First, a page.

6 October 2009
Addis Abeba — As part of the Global 2009 Human Development Report launch, UNDP Ethiopia organized a half day event in collaboration with the Ministry of Foreign Affairs, at Hilton Hotel in Addis on Monday. Findings of the report were presented and panel discussion under the theme 'Overcoming Barriers: Human Mobility and Development' followed.
UNDP Representative, Mr. Fidele Sarassoro, made welcoming remarks on the occasion in which he said, migration has become an issue of concern for the first time and there are a lot of misconceptions associated with it. The question is how to sustain human migration in a manner that benefits both the origin and destination nations, he added.
The 2009 UNDP Human Development Report has looked into why and how people migrate while recognizing the fact that for the migrants moving away could be the best option to improve their lives, he said. Most of these people migrate internally rather than to other countries, he added.
This year's report seeks ways of facilitating migration and avoid the suffering that occurs as a consequence of obstacles to smooth movement of people. The UNDP Resident Representative said that most of the barriers in this regard are government imposed. And the addressing of this obstacle benefits all parties concerned; origin and destination nations as well as the individual migrants.
There is no increase in migration of people since 1960, it was indicated on the occasion. But there is a marked change in the direction of this movement of people. And this, it was underlined, was a result of the growing disparities between the rich and the poor.
Economic and political factors create the push factors for citizens to move away, Ministry of Finance and Economic Development State Minister, Ato Ahmed Shide, said making official remarks. He also brought to attention the damages the migration of Ethiopians to foreign countries inflict on the nation's development.
Citing African Development Bank report of september 2006, he said, 50 percent of Ethiopians who left for training in the last 10-15 years did not return and according to IOM, Ethiopia lost about 74.6% of its human capital from 1981-91, he added. A study by Afro News says 80 percent of the nation's medical doctors leave annually and 3000 left in 2006, he went on.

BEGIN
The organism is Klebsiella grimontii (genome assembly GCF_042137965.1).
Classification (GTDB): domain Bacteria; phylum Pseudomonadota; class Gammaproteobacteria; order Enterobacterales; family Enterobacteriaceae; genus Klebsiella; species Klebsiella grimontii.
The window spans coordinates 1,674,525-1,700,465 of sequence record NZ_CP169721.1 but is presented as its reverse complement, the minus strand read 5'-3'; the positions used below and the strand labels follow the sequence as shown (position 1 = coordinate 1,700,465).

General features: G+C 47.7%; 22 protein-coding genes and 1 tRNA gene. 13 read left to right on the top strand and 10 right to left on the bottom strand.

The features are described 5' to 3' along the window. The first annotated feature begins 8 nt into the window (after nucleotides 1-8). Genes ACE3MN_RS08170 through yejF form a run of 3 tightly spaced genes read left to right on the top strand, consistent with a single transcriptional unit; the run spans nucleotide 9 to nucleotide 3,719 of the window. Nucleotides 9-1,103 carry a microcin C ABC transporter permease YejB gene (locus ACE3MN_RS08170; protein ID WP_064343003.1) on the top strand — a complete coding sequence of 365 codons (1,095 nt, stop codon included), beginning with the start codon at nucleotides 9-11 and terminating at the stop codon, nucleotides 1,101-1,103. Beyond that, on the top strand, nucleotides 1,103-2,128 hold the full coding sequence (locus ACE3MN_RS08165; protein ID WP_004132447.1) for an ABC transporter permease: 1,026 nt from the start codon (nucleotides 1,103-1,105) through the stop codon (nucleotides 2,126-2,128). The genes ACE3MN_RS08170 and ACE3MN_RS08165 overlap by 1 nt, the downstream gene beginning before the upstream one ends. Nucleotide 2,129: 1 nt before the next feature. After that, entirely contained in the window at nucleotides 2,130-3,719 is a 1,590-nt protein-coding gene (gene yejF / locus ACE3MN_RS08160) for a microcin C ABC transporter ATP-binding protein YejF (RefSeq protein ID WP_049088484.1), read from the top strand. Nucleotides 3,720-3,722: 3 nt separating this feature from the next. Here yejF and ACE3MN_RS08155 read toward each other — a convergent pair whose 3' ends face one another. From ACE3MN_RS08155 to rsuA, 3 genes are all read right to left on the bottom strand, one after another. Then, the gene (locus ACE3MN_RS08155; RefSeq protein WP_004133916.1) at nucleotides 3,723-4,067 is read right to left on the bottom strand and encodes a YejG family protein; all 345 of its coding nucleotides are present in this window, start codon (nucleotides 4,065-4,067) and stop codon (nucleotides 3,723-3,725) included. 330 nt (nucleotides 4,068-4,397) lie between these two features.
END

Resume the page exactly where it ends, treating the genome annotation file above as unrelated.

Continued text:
There are potential benefits that can be reaped from the situatio but at the same time there are risks, he said.
Ambassador Fisseha Yimer from the Ministry of Foreign Affairs (MoFA) on his part said, migration of people could be considered an option to improve one's life but it is not the only one. Ethiopia benefits from the diaspora but suffers from the brain drain too. There are the harms to the individual migrant as well, he added.
It is in view of this challenge that the govermet of Ethiopia established offices at the MoFA and Ministry of Capacity Building as part of the measures to address it. These offices coordinate efforts, share information and provide services to the diaspora. There are also official visits to destination countries on top of the work done by the diplomatic missions there, he said.
Questions, however, remain. The 2009 HDR appears to look at the issue from the interests of the destination nations angle. It focuses on the issue of how to make this movement of people a smooth and sustained process. The benefits to the individual migrants, their families and remittances to the nation, and others perhaps, have been mentioned as benfits on the origin side.
But there are questions to ask sooner of later and more importantly, address. Are the benefits to both sides nearly comparable? It is fair to build some nations at the expense of those at the other extreme? Origin nations might have created the push factors but can that justify the harms the situation incurs?
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